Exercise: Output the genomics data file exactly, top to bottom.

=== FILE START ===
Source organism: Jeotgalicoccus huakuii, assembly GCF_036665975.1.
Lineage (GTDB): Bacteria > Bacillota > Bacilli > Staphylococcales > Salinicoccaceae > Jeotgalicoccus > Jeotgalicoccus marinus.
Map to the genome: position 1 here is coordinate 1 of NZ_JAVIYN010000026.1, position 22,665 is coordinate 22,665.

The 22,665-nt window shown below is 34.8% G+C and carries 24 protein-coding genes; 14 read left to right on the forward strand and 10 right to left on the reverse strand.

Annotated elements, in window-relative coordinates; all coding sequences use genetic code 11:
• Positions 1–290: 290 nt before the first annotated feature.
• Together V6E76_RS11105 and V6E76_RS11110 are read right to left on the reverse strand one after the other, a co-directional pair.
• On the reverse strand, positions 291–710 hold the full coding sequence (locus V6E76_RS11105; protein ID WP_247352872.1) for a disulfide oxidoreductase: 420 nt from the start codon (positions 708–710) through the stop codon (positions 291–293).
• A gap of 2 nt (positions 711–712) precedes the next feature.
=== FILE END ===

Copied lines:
Source organism: Jeotgalicoccus huakuii, assembly GCF_036665975.1.
Lineage (GTDB): Bacteria > Bacillota > Bacilli > Staphylococcales > Salinicoccaceae > Jeotgalicoccus > Jeotgalicoccus marinus.
Map to the genome: position 1 here is coordinate 1 of NZ_JAVIYN010000026.1, position 22,665 is coordinate 22,665.

The 22,665-nt window shown below is 34.8% G+C and carries 24 protein-coding genes; 14 read left to right on the forward strand and 10 right to left on the reverse strand.

Annotated elements, in window-relative coordinates; all coding sequences use genetic code 11:
• Positions 1–290: 290 nt before the first annotated feature.
• Together V6E76_RS11105 and V6E76_RS11110 are read right to left on the reverse strand one after the other, a co-directional pair.
• On the reverse strand, positions 291–710 hold the full coding sequence (locus V6E76_RS11105; protein ID WP_247352872.1) for a disulfide oxidoreductase: 420 nt from the start codon (positions 708–710) through the stop codon (positions 291–293).
• A gap of 2 nt (positions 711–712) precedes the next feature.